During the lowering/eccentric component of the pull-up, your shoulder blades are meant to perform the reverse movements as they did on the way up to the bar. Resist the urge to keep your shoulder blades pinned and in a fixed position. Many people make this mistake. So, on the way down, your shoulder blades should move away from your spine and away from the opposite hip. As for your breathing, you can inhale as your body is traveling towards the bottom position. This way you don’t have to expend more time and energy resetting in the bottom position, or you can do a complete “reset” in the bottom position (360 degree breath in, 360 degree brace, rib tuck, and squeeze your glutes, quads, and hamstrings).
Here is an exercise that is great for training the lowering phase of the pull-up
In the bottom position of the pull-up, your elbows should be close to fully extended (extend as much as is comfortable), but do not allow them to hyperextend. Your starting position should be a dead hang, but do not allow your muscles to lose tension as this can place your joints under unnecessary stress.
This is pretty straightforward, but the shorter the distance your body has to travel to the bar, the easier the exercise will be. In order to achieve the shortest path to the bar as possible, your entire body should be working in unison. You need to be able to control the movement of your shoulder blades, you need to be able to generate the requisite levels of tension in certain parts of your body, particularly the lumbo-pelvic region and your lower body, and your pull-up specific technique needs to be spot on. This is one reason why many strong individuals fail to dominate their pull-ups. In The Ultimate Pull-Up Program, I include many exercises that address lumbo-pelvic stability as this can absolutely make or break your pull-up performance.
Being able to generate enough tension around your hips and spine, and in your lower body, will really help your ability to perform pull-ups. I use this analogy a lot, it will be significantly easier to move a rigid board to and from the bar than an equally weighted limp noodle. If you do not establish and maintain enough tension, you will be more prone to swinging, and you will also be forced to move deadweight. This will make performing each rep more challenging.
When it comes to your reps, quality trumps quantity. If you are already proficient at pull-ups and are working on besting your current PR, as long as your form remains consistent, you can aim to perform sets of as many reps as possible. If you are starting out and can only do a single pull-up, or sets of a few reps, you can opt for McGill pull-ups. With this strategy, perform sets of 1-2 reps, and aim to move as explosively as possible on the way up. Rest for 10-20 seconds between sets, and perform around total 6-8 reps. As you get stronger and more proficient, you can increase your overall number of sets. This technique is awesome for improving your total number of reps, and while keeping your body feeling fresh.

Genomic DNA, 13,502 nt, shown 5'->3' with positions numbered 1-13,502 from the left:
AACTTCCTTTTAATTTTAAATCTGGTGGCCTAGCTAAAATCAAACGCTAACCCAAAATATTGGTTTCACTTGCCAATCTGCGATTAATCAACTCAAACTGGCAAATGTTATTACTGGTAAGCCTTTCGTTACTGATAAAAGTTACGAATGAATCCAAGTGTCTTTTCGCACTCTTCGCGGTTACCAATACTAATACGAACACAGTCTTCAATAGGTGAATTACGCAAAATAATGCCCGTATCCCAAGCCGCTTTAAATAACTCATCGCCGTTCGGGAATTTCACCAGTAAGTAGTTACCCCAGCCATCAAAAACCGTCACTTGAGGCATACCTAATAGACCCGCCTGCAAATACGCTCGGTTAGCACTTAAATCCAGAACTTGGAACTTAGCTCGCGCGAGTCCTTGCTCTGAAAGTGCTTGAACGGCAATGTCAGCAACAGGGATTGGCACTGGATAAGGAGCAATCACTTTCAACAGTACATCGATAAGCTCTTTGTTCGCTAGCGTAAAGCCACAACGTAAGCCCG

Are You Relying On Band Assistance?
Let me be clear. Using band assistance can serve a purpose in a well designed and properly implemented pull-up program. However, skipping the fundamental steps and relying on band assistance alone will usually not get the job done, at least if you have the goal of being able to perform an unassisted pull-up. The band provides assistance at the wrong time (for many individuals), and it also makes “cheating” much easier. While I do use this tool when I am building up overall volume, working on the actual ”pulling” mechanics/scapular movements of the exercise, or working on creating and maintaining full body tension, there are many other pull-up specific exercises that should be used before you introduce the band. This is why I do not incorporate the band until phase 3 of The Ultimate Pull-Up Program.
Are You Ready To Take Your Pull-Ups To The Next Level?
When I created The Ultimate Pull-Up Program (use code “PREHAB” for 25% off!) and released it this past October, I did so with the goal of troubleshooting the key mistakes countless people are making that are preventing them from excelling at pull-ups. In my program, which is 4 phases in length, and each phase more challenging than the phase before, I include many exercises that address pull-up specific technique and body positioning, upper body strength, shoulder and scapular controlled mobility, lumbo-pelvic stability, grip strength, and even some lower body work. Some people might scoff at this, but if you are able to keep your lumbo-pelvic region and legs in a more rigid and stable position, you will be surprised at how much easier performing pull-ups will be.
My full program, which is being followed by over 1000 women and men (including some coaches) from over 45 countries worldwide, is 166 pages in length and 100% of the exercises include a very detailed written description, video, and photo. I left no stone unturned.
About the Author: Meghan Callaway
Meghan Callaway is a strength coach in Vancouver, Canada with over 15 years of experience coaching a wide array of clients from elite athletes, to post-physical therapy rehabilitative strength training, as well as everyday people who want to feel, perform, and function at a higher level.
Meghan is the creator of the Ultimate Pull-Up Program, and believes that working out should be fun, mentally and physically rewarding, and empowering. Her pull-up program is currently being followed by over 1000 women and men from over 45 countries worldwide.
When Meghan was 28, she was in a bad car accident, and this led to over 5 years of severe discomfort, full body issues, and a significant amount of mental, physical, and financial stress. She never thought she’d be able to work out again, or even move properly, and she spent these 5 years going from doctor to doctor until she finally found somebody who could tell her what was causing all of her symptoms and injuries. Despite many low points and moments of doubt, Meghan persevered until she found a solution, and learned a tremendous amount about herself, and lessons, in the process. This was Meghan’s turning point, and truly made her appreciate her health and simply the ability to feel good more than ever.
Meghan has an extensive athletic background and has played competitive soccer for 27 years, and also grew up playing ice hockey and baseball on boys teams.